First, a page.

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Oct 20, 2019

Scientists discover skin keeps time independent of the brain

Posted by in category: neuroscience

Squids, octopuses, cuttlefish, amphibians, and chameleon lizards are among the animals that can change the color of their skin in a blink of an eye. They have photoreceptors in their skin that operate independently of their brain. The photoreceptors are part of a family of proteins known as opsins.

Mammals have opsins, too. They are the most abundant proteins in the retina. These light-sensing photopigments are responsible for color vision (cone opsins) and vision in (rhodopsin). While previous studies have suggested that mammals might express proteins outside the eye, there was little information on what functions they might influence.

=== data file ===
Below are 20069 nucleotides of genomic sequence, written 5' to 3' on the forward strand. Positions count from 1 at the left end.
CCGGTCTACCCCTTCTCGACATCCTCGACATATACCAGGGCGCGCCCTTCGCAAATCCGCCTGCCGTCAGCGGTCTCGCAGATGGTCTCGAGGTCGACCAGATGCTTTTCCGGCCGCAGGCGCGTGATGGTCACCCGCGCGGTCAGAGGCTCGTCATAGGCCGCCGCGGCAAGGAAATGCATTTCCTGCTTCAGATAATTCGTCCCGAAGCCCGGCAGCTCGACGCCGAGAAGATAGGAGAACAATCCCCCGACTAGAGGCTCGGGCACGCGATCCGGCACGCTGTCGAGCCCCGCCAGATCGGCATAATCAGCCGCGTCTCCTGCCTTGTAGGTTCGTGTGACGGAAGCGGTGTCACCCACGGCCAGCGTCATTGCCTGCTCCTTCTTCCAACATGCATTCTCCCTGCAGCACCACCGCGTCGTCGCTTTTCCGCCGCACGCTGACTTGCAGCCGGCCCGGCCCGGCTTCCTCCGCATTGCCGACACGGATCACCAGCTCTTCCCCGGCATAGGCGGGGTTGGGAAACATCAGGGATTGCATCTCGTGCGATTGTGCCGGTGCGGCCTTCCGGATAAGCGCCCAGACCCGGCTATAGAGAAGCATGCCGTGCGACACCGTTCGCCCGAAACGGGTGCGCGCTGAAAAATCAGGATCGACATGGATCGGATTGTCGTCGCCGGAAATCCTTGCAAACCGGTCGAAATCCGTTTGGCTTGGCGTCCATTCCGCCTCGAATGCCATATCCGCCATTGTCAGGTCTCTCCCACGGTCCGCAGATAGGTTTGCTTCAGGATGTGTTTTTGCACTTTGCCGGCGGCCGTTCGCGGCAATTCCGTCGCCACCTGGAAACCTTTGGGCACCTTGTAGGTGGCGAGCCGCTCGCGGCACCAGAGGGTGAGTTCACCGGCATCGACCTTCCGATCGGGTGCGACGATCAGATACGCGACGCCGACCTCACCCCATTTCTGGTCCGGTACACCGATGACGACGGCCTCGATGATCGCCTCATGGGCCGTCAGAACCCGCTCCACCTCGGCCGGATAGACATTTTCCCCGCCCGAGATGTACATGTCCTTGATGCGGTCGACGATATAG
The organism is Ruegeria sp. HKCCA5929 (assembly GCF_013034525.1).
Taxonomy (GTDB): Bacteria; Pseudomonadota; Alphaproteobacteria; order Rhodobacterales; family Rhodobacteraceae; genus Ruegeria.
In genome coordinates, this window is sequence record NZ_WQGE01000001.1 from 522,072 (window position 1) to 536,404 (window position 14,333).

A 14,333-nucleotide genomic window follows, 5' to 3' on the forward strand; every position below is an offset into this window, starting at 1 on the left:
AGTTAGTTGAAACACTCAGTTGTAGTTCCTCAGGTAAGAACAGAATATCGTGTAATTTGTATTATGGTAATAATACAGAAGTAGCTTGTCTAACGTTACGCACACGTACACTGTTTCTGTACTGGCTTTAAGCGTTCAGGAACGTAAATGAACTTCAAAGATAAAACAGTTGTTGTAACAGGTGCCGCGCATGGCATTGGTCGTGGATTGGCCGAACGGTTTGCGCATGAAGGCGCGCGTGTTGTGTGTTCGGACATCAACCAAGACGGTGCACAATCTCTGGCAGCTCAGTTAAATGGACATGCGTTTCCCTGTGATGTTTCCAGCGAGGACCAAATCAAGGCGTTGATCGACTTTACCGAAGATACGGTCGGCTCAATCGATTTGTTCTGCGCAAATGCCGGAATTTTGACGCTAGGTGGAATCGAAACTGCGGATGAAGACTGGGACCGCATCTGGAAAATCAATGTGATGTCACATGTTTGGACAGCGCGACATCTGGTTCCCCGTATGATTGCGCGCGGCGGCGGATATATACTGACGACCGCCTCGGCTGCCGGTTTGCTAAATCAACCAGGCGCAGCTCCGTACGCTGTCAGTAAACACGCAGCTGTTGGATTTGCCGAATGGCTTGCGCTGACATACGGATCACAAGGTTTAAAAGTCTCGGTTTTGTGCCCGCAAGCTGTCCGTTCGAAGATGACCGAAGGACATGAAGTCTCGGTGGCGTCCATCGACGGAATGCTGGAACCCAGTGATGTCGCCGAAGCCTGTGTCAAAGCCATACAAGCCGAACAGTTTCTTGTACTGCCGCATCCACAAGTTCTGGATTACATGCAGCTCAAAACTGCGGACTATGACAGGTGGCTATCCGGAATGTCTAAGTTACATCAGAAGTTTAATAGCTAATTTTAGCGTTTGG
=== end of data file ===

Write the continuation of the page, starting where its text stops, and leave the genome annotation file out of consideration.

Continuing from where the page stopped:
A study published Oct. 10 in Current Biology has now found that a type of opsin known as neuropsin is expressed in the hair follicles of mice and synchronize the skin’s to the light-dark cycle, independent of the eyes or brain.

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